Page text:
I don’t want to oversimplify the case for online enrollment of worksite benefits, because whether or not it’s the right approach for a particular case demands on the needs of the client. However, if you do offer online enrollment and administration, you need a suite of capabilities.
A number of important principles apply:
1. All Web-based systems have to be secure and HIPAA compliant. Logins for employees must be secure, and backup systems must be thorough and tested.
2. Using a centralized, rules-based system for a Web-based application is superior to client-server arrangements that require security precautions and more system and software maintenance.
3. Deployment is key. Whether your client’s human resources department uses homemade Excel spreadsheets or has enormously complex and expensive enterprise systems, the results are only as good as the process. Too many spreadsheets are out of date and unreliable, while too many expensive systems are incompletely installed, making them neither as practical nor as robust as the vendor claimed.
In the end, understanding client problems will give you better insight into solving client needs through Web-based enrollment.
For one thing, I’ve found few clients are realistic about the preparation they need for a successful enrollment. Like facing tax day on April 15, many postpone the inevitable.
They often find they don’t understand business rules for plans, they have unresolved issues about their contribution levels for certain benefits and are anxious about new programs like consumer-directed health plans with associated healthcare spending accounts.
In some cases, you may find the employer does not maintain current enrollment data well. While HR and finance departments ensure the payroll database is current, they seldom take the steps needed to integrate that data with benefit eligibility and management requirements.
Another problem is clients that confuse processes. For instance, they may not appreciate that shopping the renewal with the broker is not the same as implementing open enrollment and then administering the continued benefits program.
Successful website enrollment demands a thorough analysis of the customer’s requirements. HR often needs a team to help arrange the annual open enrollment, and the best place to start building an enrollment team is usually the broker.
HR also needs to be able to scale the enrollment to fit a variety of circumstances, including employees who will not or cannot use the Internet. They are best served with laptop enrollment by an onsite enroller or by a call center. The remainder can be enrolled on the Internet.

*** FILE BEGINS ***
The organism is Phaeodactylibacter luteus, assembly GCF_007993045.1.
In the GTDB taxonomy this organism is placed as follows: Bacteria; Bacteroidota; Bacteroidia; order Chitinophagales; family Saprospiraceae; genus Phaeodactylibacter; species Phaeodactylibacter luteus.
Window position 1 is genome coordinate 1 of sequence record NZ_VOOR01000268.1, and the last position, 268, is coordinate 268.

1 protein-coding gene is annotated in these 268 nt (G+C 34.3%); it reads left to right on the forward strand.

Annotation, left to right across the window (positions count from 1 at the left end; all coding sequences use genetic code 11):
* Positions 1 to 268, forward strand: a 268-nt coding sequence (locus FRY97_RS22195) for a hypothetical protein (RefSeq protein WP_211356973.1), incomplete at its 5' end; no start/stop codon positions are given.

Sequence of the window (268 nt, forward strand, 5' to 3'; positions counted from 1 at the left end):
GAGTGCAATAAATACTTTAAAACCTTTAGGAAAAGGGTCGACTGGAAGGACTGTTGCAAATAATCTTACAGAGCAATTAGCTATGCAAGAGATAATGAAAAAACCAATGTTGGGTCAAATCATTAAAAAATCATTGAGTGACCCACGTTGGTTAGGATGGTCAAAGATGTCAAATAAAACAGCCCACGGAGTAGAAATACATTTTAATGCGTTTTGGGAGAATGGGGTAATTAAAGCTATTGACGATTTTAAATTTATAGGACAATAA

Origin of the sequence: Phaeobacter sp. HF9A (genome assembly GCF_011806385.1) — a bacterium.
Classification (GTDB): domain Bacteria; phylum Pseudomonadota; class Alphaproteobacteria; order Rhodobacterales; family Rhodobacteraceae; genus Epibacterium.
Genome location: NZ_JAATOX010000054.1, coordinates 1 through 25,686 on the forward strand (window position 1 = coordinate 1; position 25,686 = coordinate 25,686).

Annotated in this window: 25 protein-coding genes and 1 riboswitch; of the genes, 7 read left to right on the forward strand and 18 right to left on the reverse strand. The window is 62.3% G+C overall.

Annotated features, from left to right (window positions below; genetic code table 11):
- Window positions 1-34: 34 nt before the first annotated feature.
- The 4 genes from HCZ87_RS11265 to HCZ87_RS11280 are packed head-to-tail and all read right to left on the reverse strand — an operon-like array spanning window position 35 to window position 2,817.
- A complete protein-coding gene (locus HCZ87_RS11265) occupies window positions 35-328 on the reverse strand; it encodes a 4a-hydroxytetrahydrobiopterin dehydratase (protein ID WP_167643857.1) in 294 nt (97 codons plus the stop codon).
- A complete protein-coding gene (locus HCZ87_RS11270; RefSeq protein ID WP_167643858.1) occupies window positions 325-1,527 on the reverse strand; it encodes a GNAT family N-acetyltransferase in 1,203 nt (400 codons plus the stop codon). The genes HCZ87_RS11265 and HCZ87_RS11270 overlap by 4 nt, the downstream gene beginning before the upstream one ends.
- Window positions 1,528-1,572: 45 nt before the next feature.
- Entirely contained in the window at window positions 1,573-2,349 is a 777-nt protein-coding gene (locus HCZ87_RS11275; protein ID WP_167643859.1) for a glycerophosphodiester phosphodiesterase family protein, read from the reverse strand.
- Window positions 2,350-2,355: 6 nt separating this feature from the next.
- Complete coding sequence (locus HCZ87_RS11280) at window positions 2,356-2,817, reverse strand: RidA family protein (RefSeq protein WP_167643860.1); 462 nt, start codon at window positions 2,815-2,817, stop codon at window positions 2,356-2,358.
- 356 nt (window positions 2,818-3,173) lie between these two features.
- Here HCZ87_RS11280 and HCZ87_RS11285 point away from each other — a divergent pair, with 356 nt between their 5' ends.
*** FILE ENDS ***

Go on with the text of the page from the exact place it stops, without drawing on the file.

In addition, many clients need to provide basic site navigation in more than one language. The population of workers where English is a second language is enormous and growing steadily. (See chart.)
The trend to managing benefits online is inexorable. The world ranges from “heat seekers” to “reluctant adopters.” Not everyone is using Microsoft Vista, yet few folks are doing without computers altogether. Just like getting the fast pass for the highway, more and more HR departments use Web technology to enroll and manage employee benefits year-round.
Virtually any benefit can be enrolled and subsequently managed online, despite a widespread belief that certain benefits must be enrolled by human beings. Although medical insurance is seen as an obvious candidate for Web enrollment, conventional wisdom states that life, disability and long term care, for instance, need to be enrolled by people. Herein lies one of the central conflicts of the worksite-website dilemma.
Understandably, HR does not want a sales force soliciting their employees inappropriately. In the vast majority of situations, however, it is sales commissions that pay for the enrollment services. It would be ideal if everyone came clean on this issue. This would permit costs and benefits to be assigned more appropriately.
Until the public becomes more familiar with self-service and marketers learn how to make their worksite products more appealing, having a human enroll many worksite benefits will solve the penetration problem and thereby make the insurance proposition actuarially sound.
Here’s a recipe for online deployment. Combine the following:
1. One part seasoned technology vendor that offers the flexibility, scalability, capacity and level of support needed. It must also have an interface that is reasonably foolproof for the employee to use. For instance, it will fill out all the forms that are needed and only require the employee to click on the completed form, while data is securely shuttled to the various carriers with minimum effort by HR.
2. One part patient and thoughtful HR that is in touch with the needs and abilities of their employees and users.
3. One part broker that can help find the products that meet the needs of HR for both core and worksite venues.
4. Enough time to make the deployment a reasonable collaboration tempered by a healthy dose of persistence and understanding by all involved.